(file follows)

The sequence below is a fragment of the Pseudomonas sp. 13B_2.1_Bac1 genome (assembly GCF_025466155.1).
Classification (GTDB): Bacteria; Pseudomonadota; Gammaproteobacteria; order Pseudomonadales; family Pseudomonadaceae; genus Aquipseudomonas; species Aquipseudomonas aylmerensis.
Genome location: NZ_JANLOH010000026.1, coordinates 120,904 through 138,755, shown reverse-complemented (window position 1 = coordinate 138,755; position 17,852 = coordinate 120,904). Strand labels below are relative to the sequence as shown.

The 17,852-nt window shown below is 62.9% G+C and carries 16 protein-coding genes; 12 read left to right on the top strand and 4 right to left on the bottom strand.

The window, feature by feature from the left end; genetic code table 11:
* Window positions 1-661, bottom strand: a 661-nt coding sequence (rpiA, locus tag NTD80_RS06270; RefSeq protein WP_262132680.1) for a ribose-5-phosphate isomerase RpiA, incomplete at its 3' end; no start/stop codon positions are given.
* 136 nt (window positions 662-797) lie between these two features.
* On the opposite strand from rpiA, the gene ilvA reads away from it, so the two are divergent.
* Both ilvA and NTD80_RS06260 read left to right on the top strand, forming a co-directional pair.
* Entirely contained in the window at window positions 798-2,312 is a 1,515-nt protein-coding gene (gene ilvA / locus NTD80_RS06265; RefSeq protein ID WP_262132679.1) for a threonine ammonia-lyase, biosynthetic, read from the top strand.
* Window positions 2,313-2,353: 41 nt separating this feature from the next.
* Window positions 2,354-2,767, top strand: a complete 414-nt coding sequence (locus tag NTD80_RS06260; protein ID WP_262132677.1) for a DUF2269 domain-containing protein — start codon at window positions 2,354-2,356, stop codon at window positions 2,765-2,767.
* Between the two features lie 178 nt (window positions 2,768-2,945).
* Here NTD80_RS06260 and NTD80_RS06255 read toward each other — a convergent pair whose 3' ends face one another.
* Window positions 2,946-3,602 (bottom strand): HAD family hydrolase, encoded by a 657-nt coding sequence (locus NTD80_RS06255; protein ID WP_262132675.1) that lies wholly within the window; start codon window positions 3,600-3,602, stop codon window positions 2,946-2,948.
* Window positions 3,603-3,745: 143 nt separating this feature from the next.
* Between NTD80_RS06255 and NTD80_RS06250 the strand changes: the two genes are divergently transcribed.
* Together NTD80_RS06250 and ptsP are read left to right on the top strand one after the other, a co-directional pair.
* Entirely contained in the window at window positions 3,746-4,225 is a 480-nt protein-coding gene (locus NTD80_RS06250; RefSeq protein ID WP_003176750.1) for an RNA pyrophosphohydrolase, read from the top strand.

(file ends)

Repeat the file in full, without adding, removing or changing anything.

The sequence below is a fragment of the Pseudomonas sp. 13B_2.1_Bac1 genome (assembly GCF_025466155.1).
Classification (GTDB): Bacteria; Pseudomonadota; Gammaproteobacteria; order Pseudomonadales; family Pseudomonadaceae; genus Aquipseudomonas; species Aquipseudomonas aylmerensis.
Genome location: NZ_JANLOH010000026.1, coordinates 120,904 through 138,755, shown reverse-complemented (window position 1 = coordinate 138,755; position 17,852 = coordinate 120,904). Strand labels below are relative to the sequence as shown.

The 17,852-nt window shown below is 62.9% G+C and carries 16 protein-coding genes; 12 read left to right on the top strand and 4 right to left on the bottom strand.

The window, feature by feature from the left end; genetic code table 11:
* Window positions 1-661, bottom strand: a 661-nt coding sequence (rpiA, locus tag NTD80_RS06270; RefSeq protein WP_262132680.1) for a ribose-5-phosphate isomerase RpiA, incomplete at its 3' end; no start/stop codon positions are given.
* 136 nt (window positions 662-797) lie between these two features.
* On the opposite strand from rpiA, the gene ilvA reads away from it, so the two are divergent.
* Both ilvA and NTD80_RS06260 read left to right on the top strand, forming a co-directional pair.
* Entirely contained in the window at window positions 798-2,312 is a 1,515-nt protein-coding gene (gene ilvA / locus NTD80_RS06265; RefSeq protein ID WP_262132679.1) for a threonine ammonia-lyase, biosynthetic, read from the top strand.
* Window positions 2,313-2,353: 41 nt separating this feature from the next.
* Window positions 2,354-2,767, top strand: a complete 414-nt coding sequence (locus tag NTD80_RS06260; protein ID WP_262132677.1) for a DUF2269 domain-containing protein — start codon at window positions 2,354-2,356, stop codon at window positions 2,765-2,767.
* Between the two features lie 178 nt (window positions 2,768-2,945).
* Here NTD80_RS06260 and NTD80_RS06255 read toward each other — a convergent pair whose 3' ends face one another.
* Window positions 2,946-3,602 (bottom strand): HAD family hydrolase, encoded by a 657-nt coding sequence (locus NTD80_RS06255; protein ID WP_262132675.1) that lies wholly within the window; start codon window positions 3,600-3,602, stop codon window positions 2,946-2,948.
* Window positions 3,603-3,745: 143 nt separating this feature from the next.
* Between NTD80_RS06255 and NTD80_RS06250 the strand changes: the two genes are divergently transcribed.
* Together NTD80_RS06250 and ptsP are read left to right on the top strand one after the other, a co-directional pair.
* Entirely contained in the window at window positions 3,746-4,225 is a 480-nt protein-coding gene (locus NTD80_RS06250; RefSeq protein ID WP_003176750.1) for an RNA pyrophosphohydrolase, read from the top strand.